Saturday, June 8, 2013 | 2 a.m.
As CEO of a company that owns two gas-fired power plants in North Las Vegas, I want to invest in the Nevada economy. I want to hire contractors, pay taxes and provide as many jobs as possible. But if Senate Bill 123 is signed into law, those things will become difficult, if not impossible. Worse, companies like mine may go out of business.
The headlines say that SB123 will retire coal plants and replace them with natural gas and renewables. But lost in translation is how this will be accomplished.
Buried in the fine print of the bill is a provision to remove public oversight over NV Energy, effectively making it a pure monopoly. As a result, companies like mine, which put competitive pressure on the monopoly, will be pushed out of the market — and your rates will go up.
Some background on the power industry helps explain the problem. Before electricity gets to your house, it passes through three phases: generation (where it’s created); transmission (where it’s moved); and distribution (where it’s delivered).
Transmission and distribution require enormous amounts of capital, so they’re typically controlled by utilities. But generation can be provided at lower costs. This allows nonutility generators, known as independent power producers, to bid against utilities for the right to generate electricity. As in any bidding situation, the low bid usually wins. That, in turn, keeps prices down for ratepayers.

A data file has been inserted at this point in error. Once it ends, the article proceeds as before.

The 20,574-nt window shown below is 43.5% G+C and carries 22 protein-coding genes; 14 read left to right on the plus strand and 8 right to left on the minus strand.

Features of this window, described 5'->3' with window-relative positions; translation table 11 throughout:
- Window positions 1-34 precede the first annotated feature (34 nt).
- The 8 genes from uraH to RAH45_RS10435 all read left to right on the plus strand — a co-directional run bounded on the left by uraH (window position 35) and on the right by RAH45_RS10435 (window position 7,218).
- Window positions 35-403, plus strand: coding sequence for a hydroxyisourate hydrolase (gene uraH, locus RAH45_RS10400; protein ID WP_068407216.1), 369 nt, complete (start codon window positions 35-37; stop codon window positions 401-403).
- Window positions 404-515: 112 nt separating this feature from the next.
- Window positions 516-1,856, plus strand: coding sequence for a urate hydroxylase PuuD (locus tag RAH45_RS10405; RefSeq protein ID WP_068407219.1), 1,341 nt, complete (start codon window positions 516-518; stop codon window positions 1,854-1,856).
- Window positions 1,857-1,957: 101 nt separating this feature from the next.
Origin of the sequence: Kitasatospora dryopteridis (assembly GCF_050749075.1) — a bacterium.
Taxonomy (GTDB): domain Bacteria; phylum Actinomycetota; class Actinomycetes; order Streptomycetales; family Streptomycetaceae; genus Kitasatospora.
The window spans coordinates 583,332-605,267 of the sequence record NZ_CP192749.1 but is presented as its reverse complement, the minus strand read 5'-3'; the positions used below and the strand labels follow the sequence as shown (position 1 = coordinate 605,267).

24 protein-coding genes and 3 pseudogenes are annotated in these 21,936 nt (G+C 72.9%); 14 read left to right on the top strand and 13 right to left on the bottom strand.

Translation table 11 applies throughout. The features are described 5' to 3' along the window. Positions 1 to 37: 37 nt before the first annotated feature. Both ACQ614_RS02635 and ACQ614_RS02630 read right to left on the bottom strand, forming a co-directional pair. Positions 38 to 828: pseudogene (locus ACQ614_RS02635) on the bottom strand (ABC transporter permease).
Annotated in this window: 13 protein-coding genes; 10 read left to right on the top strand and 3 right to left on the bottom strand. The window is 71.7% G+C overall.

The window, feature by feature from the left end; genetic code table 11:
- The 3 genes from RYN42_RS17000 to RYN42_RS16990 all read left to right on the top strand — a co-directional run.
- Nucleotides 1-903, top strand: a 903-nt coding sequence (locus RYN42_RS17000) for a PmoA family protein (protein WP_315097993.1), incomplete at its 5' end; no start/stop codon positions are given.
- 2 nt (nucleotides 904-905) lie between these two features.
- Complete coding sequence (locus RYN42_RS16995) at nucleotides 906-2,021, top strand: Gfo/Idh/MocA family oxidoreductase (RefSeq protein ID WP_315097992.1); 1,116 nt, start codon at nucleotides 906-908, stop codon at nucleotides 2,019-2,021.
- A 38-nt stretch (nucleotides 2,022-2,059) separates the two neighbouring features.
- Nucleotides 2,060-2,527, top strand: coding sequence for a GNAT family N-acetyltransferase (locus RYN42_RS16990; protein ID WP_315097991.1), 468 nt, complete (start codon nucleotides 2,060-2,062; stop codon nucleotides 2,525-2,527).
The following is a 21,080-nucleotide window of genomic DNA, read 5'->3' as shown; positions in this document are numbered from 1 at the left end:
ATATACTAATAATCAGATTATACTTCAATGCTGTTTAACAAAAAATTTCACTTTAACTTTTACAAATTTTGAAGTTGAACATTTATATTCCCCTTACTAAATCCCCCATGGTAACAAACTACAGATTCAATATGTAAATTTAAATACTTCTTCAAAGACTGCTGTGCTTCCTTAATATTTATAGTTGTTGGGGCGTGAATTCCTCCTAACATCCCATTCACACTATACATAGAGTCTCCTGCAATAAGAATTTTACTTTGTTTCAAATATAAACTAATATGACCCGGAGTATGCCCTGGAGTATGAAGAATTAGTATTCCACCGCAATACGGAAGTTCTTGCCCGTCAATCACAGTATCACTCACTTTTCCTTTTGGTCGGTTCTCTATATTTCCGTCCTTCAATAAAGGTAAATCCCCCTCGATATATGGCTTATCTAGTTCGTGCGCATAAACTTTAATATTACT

But SB123 changes that. According to the bill, 550 megawatts of natural gas generation must be owned by the utility. In other words, the utility can set prices wherever it wishes, and the PUC has no choice but to accept them. The PUC cannot solicit other bids, nor can it demand cheaper alternatives. It can’t even tell the utility to consider using existing plants rather than building brand new, expensive, redundant ones.
And here’s the kicker: The more money the utility spends, the more it makes. So there’s absolutely no reason for the utility to submit anything other than the most expensive proposal. It’s the opposite of competitive bidding.
My company’s plant has provided electricity to Nevadans since 2004. We employ 19 highly skilled workers. A greenhouse on our site produces up to 100,000 cucumbers per day and employs an additional 140 people. We have paid tens of millions of dollars in salaries, taxes, and payments for goods and services over the years. We are proud to do business in Nevada.
However, next January our contract expires. Normally, we would submit a bid to renew it. But SB123 bans us from even offering a proposal to fill 550 megawatts of identified needs. Without competition from us and others like us, the utility becomes a monopoly. And as any economist will tell you, monopolies raise prices. Always have, always will.
SB123 now sits on Gov. Brian Sandoval’s desk, and all indications are he will sign it. I wish he wouldn’t. But if he does, let’s hope that SB123 is implemented in a way that gives independent power producers and ratepayers the benefit of a fair, open and competitive process.
Mo Klefeker is president and CEO of Southwest Generation, an independent power producer headquartered in Denver that owns and operates two gas-fired power plants in North Las Vegas.